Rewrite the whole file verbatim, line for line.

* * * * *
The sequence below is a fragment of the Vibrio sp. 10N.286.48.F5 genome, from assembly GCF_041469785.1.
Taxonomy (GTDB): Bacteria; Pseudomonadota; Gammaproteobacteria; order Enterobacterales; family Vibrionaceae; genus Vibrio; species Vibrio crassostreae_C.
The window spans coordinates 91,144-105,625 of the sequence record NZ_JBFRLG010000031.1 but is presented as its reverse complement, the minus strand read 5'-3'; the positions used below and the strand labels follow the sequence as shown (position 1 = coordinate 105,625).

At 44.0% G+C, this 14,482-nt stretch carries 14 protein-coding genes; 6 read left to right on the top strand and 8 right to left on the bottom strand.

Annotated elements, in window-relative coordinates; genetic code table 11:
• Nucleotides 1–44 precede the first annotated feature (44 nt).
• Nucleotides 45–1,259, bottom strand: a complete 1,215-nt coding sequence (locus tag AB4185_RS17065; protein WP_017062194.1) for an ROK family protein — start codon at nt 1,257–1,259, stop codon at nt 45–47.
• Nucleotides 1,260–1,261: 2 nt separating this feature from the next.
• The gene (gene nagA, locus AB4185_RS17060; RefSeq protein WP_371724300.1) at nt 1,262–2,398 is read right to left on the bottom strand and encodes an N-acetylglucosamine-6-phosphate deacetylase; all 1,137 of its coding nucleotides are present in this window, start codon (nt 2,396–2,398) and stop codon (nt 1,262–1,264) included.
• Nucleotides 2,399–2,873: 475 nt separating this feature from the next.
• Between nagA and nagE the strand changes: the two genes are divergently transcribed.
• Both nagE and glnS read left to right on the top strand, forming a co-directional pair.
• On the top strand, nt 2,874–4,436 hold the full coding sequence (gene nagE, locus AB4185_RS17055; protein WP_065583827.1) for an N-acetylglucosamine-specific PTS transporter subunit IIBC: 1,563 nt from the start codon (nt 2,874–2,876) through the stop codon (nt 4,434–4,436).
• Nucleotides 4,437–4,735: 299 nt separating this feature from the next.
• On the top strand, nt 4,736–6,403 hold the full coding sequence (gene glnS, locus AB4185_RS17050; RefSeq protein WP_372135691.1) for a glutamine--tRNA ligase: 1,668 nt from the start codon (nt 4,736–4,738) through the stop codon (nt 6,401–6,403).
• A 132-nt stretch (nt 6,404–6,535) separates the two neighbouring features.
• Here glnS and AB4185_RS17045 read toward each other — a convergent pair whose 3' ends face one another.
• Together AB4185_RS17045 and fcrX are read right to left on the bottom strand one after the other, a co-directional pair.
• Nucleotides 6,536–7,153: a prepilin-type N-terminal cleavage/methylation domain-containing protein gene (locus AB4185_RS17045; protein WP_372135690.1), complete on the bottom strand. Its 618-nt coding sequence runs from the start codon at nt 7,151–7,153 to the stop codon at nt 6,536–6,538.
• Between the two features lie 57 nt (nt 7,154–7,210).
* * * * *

The sequence below is a fragment of the Vibrio sp. 10N.286.48.F5 genome, from assembly GCF_041469785.1.
Taxonomy (GTDB): Bacteria; Pseudomonadota; Gammaproteobacteria; order Enterobacterales; family Vibrionaceae; genus Vibrio; species Vibrio crassostreae_C.
The window spans coordinates 91,144-105,625 of the sequence record NZ_JBFRLG010000031.1 but is presented as its reverse complement, the minus strand read 5'-3'; the positions used below and the strand labels follow the sequence as shown (position 1 = coordinate 105,625).

At 44.0% G+C, this 14,482-nt stretch carries 14 protein-coding genes; 6 read left to right on the top strand and 8 right to left on the bottom strand.

Annotated elements, in window-relative coordinates; genetic code table 11:
• Nucleotides 1–44 precede the first annotated feature (44 nt).
• Nucleotides 45–1,259, bottom strand: a complete 1,215-nt coding sequence (locus tag AB4185_RS17065; protein WP_017062194.1) for an ROK family protein — start codon at nt 1,257–1,259, stop codon at nt 45–47.
• Nucleotides 1,260–1,261: 2 nt separating this feature from the next.
• The gene (gene nagA, locus AB4185_RS17060; RefSeq protein WP_371724300.1) at nt 1,262–2,398 is read right to left on the bottom strand and encodes an N-acetylglucosamine-6-phosphate deacetylase; all 1,137 of its coding nucleotides are present in this window, start codon (nt 2,396–2,398) and stop codon (nt 1,262–1,264) included.
• Nucleotides 2,399–2,873: 475 nt separating this feature from the next.
• Between nagA and nagE the strand changes: the two genes are divergently transcribed.
• Both nagE and glnS read left to right on the top strand, forming a co-directional pair.
• On the top strand, nt 2,874–4,436 hold the full coding sequence (gene nagE, locus AB4185_RS17055; protein WP_065583827.1) for an N-acetylglucosamine-specific PTS transporter subunit IIBC: 1,563 nt from the start codon (nt 2,874–2,876) through the stop codon (nt 4,434–4,436).
• Nucleotides 4,437–4,735: 299 nt separating this feature from the next.
• On the top strand, nt 4,736–6,403 hold the full coding sequence (gene glnS, locus AB4185_RS17050; RefSeq protein WP_372135691.1) for a glutamine--tRNA ligase: 1,668 nt from the start codon (nt 4,736–4,738) through the stop codon (nt 6,401–6,403).
• A 132-nt stretch (nt 6,404–6,535) separates the two neighbouring features.
• Here glnS and AB4185_RS17045 read toward each other — a convergent pair whose 3' ends face one another.
• Together AB4185_RS17045 and fcrX are read right to left on the bottom strand one after the other, a co-directional pair.
• Nucleotides 6,536–7,153: a prepilin-type N-terminal cleavage/methylation domain-containing protein gene (locus AB4185_RS17045; protein WP_372135690.1), complete on the bottom strand. Its 618-nt coding sequence runs from the start codon at nt 7,151–7,153 to the stop codon at nt 6,536–6,538.
• Between the two features lie 57 nt (nt 7,154–7,210).